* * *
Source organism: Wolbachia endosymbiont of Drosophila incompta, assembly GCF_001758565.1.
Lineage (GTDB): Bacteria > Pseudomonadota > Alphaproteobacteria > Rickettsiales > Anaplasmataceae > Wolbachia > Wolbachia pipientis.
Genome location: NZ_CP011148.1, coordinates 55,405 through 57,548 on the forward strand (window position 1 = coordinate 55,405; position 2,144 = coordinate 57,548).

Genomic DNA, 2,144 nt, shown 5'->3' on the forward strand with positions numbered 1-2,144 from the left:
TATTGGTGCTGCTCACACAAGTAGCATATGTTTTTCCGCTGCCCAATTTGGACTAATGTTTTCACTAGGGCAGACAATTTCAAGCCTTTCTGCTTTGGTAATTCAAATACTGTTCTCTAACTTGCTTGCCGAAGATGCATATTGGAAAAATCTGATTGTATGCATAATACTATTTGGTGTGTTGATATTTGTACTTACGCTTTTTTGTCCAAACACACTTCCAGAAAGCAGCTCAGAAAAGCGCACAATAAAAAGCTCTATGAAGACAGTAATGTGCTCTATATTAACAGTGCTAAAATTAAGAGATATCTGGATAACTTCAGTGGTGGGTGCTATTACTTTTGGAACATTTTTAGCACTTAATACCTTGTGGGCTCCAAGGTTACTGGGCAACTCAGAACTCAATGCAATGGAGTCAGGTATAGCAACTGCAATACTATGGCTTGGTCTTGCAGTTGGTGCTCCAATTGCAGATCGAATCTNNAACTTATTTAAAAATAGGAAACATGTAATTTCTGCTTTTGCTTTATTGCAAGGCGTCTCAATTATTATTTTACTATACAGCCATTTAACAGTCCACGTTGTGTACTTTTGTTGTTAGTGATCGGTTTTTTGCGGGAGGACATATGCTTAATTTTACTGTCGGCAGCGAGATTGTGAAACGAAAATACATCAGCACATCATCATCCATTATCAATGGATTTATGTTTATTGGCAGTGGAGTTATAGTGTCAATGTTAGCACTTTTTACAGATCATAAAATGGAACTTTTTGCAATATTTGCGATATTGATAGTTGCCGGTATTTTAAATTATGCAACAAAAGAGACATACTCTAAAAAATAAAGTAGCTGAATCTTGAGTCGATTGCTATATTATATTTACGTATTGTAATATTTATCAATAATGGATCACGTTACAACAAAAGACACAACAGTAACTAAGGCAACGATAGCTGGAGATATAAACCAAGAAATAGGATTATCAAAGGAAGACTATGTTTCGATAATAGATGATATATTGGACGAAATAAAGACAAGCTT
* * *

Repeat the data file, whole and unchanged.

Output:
Source organism: Wolbachia endosymbiont of Drosophila incompta, assembly GCF_001758565.1.
Lineage (GTDB): Bacteria > Pseudomonadota > Alphaproteobacteria > Rickettsiales > Anaplasmataceae > Wolbachia > Wolbachia pipientis.
Genome location: NZ_CP011148.1, coordinates 55,405 through 57,548 on the forward strand (window position 1 = coordinate 55,405; position 2,144 = coordinate 57,548).

Genomic DNA, 2,144 nt, shown 5'->3' on the forward strand with positions numbered 1-2,144 from the left:
TATTGGTGCTGCTCACACAAGTAGCATATGTTTTTCCGCTGCCCAATTTGGACTAATGTTTTCACTAGGGCAGACAATTTCAAGCCTTTCTGCTTTGGTAATTCAAATACTGTTCTCTAACTTGCTTGCCGAAGATGCATATTGGAAAAATCTGATTGTATGCATAATACTATTTGGTGTGTTGATATTTGTACTTACGCTTTTTTGTCCAAACACACTTCCAGAAAGCAGCTCAGAAAAGCGCACAATAAAAAGCTCTATGAAGACAGTAATGTGCTCTATATTAACAGTGCTAAAATTAAGAGATATCTGGATAACTTCAGTGGTGGGTGCTATTACTTTTGGAACATTTTTAGCACTTAATACCTTGTGGGCTCCAAGGTTACTGGGCAACTCAGAACTCAATGCAATGGAGTCAGGTATAGCAACTGCAATACTATGGCTTGGTCTTGCAGTTGGTGCTCCAATTGCAGATCGAATCTNNAACTTATTTAAAAATAGGAAACATGTAATTTCTGCTTTTGCTTTATTGCAAGGCGTCTCAATTATTATTTTACTATACAGCCATTTAACAGTCCACGTTGTGTACTTTTGTTGTTAGTGATCGGTTTTTTGCGGGAGGACATATGCTTAATTTTACTGTCGGCAGCGAGATTGTGAAACGAAAATACATCAGCACATCATCATCCATTATCAATGGATTTATGTTTATTGGCAGTGGAGTTATAGTGTCAATGTTAGCACTTTTTACAGATCATAAAATGGAACTTTTTGCAATATTTGCGATATTGATAGTTGCCGGTATTTTAAATTATGCAACAAAAGAGACATACTCTAAAAAATAAAGTAGCTGAATCTTGAGTCGATTGCTATATTATATTTACGTATTGTAATATTTATCAATAATGGATCACGTTACAACAAAAGACACAACAGTAACTAAGGCAACGATAGCTGGAGATATAAACCAAGAAATAGGATTATCAAAGGAAGACTATGTTTCGATAATAGATGATATATTGGACGAAATAAAGACAAGCTT